Amateur astronomers can spend months if not years hoping to catch a glimpse of one of our neighbouring planets in the night sky – and then four come along at once.
And in the coming weeks they could be treated to as many as five as Jupiter, Mars, Saturn, Venus and Mercury line up across the sky for the first time in a decade.
For those lucky enough to catch perfect conditions just before dawn, the five planets may be visible now but the best views are on or around 5 February.
Astronomers were treated to a clear view of four of the five of the planets – Jupiter, Mars, Saturn and Venus over the weekend as the skies over Corfe in Dorset cleared. Sadly Mercury was too low in the sky to be captured on camera, but is expected to join the quartet on or around the 5 February
By that time Mercury will be rising above the horizon a good 80 minutes before dawn at mid northern latitudes.
Astronomers were already treated to a clear view of four of the five of the planets – Jupiter, Mars, Saturn and Venus over the weekend as the skies over Corfe in Dorset cleared.
WHY IT IS NOT AN ‘ALIGNMENT’
Although the planets are forming a line across the sky, this is not technically considered to be an alignment.
Instead the grouping helps to illustrate how the planets sit on roughly the same plane as the Earth as they orbit around the sun.
In an alignment, the planets would line up outwards from the sun.
In this case they are positioned on their orbits in such a way that they form an arc across the same portion of sky.
Sadly Mercury was too low in the sky to be captured on camera.
Each of the planets – which will look like bright stars – should be bright enough to be seen without a telescope or binoculars.
Together they will form a long sweep across the sky from the south east to the south west.
Dr Robert Massey, of the Royal Astronomical Society, said the planets should be visible for until 20 February provided the skies remain clear.
Dr Massey said: ‘There will be a dance of the planets, and now is the time to get out and have a look. It will be well worth getting up for.
‘Looking tonight wouldn’t be bad, but the theoretical best time is around 5 February, when the five planets are joined by a crescent moon.’
Quite the view: Five planets, Mercury, Venus, Saturn, Mars and Jupiter, will be visible in the sky tonight in a rare spectacle not seen since 2005. The celestial show begins this morning and will continue till mid-February
The best time to view the spectacle will be just before dawn, at around 6.45am.
You will not need a telescope, as all the planets will be visible with the naked eye.
HOW TO SEE THE CELESTIAL SHOW
The alignment will take place at around 45 minutes to an hour before sunrise, which in the UK is approximately 6.45am GMT.
It will then be visible at a similar time on the east coast of America – weather permitting.
All five planets will can be seen just before dawn at 6.50am ET on 20 January.
From around the world, Jupiter will be the first planet to appear in the evening to the east.
Next will be Mars, Saturn, Venus and Mercury which rise overnight and early morning.
Hold your arm up in a straight line from the moon to the horizon, and the five planets should line up on that line.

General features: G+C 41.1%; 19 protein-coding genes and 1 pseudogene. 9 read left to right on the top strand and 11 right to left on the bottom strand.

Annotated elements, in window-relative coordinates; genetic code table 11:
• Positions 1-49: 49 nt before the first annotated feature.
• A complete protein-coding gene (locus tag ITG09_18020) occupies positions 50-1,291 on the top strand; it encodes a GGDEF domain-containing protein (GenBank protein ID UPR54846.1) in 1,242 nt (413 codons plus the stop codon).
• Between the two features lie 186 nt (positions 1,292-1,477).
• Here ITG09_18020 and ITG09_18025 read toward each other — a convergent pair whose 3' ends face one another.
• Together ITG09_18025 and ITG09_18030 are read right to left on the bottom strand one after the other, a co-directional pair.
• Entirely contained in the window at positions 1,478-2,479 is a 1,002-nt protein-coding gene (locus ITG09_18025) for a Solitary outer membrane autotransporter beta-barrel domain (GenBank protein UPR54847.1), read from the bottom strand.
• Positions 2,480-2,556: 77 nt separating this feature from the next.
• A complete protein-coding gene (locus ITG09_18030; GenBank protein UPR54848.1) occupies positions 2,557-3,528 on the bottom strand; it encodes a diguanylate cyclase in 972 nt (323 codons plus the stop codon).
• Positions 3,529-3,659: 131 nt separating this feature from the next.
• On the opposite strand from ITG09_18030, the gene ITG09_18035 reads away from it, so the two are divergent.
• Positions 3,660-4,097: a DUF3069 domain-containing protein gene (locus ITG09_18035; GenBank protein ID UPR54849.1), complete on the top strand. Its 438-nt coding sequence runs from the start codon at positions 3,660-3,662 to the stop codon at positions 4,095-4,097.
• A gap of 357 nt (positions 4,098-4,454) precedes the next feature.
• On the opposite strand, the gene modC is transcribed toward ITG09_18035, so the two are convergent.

You won’t need a telescope, as all the planets will be visible with the naked eye.
To pick out the planets start with Venus, which will be brightest as it is the closest to Earth.
Mercury will appear at three degrees above the horizon – around three thumb widths with an outstretched arm.
Saturn will have an uneven shape because of its rings, while Mars should have a red tinge, Dr Massey said.
Two stars, Antares and Spica, will also be visible in the same area.
Towards the end of January, the waning Moon will also enter the scene, which could prove useful for helping identify the planets.
It will pass close to Jupiter on the mornings of 27 and 28 January, Mars on 1 February, Saturn on 3 February, Venus on 5 February, and above Mercury on 6 February.
Mercury will be the hardest to spot with the naked eye as it will be very low down, close to the horizon.
Early next month the spectacle is likely to be even better, as the planets will be joined by a crescent moon.
The stars Antares (shown) and Spica will also be visible in the same patch of sky. Uranus and Neptune are the only two planets that won’t be on show. Mid-northern latitudes in Europe and Asia will see the moon somewhat offset in relation to the planets during February, according to EarthSky.org
These planets are visible in our sky because their disks reflect sunlight, and they are relatively nearby planets. Pictured are the distances of the planets from the sun
However, if you manage to miss the planets as they arc across the sky, astronomers will get another chance in August, although they will be harder to spot in summer when the sun rises earlier.
Skywatchers are advised to look for the spectacle away from light pollution, with rural areas ideal.
On 5 May, 2000 a similar grouping of the five planets occurred, accompanied by predictions of extraordinary tides and other cataclysms – although these failed to materialise.
Dr Alan Duffy, research fellow at Swinburne University in Melbourne, told the Australian Geographic that this rare grouping of the planets is ‘essentially a quirk’ of the universe.
All five visible planets to happen to line up is ‘something well worth seeing,’ he said.
A host of stargazing apps, such as Exoplanet, SkEye, and PlanetDroid, could help you find the best place to see the planets in your region.
Dr Robert Massey (pictured), of the Royal Astronomical Society, said the planets will be visible from Britain as long as the skies remain clear. The best time to view the spectacle will be just before dawn, at around 6.45am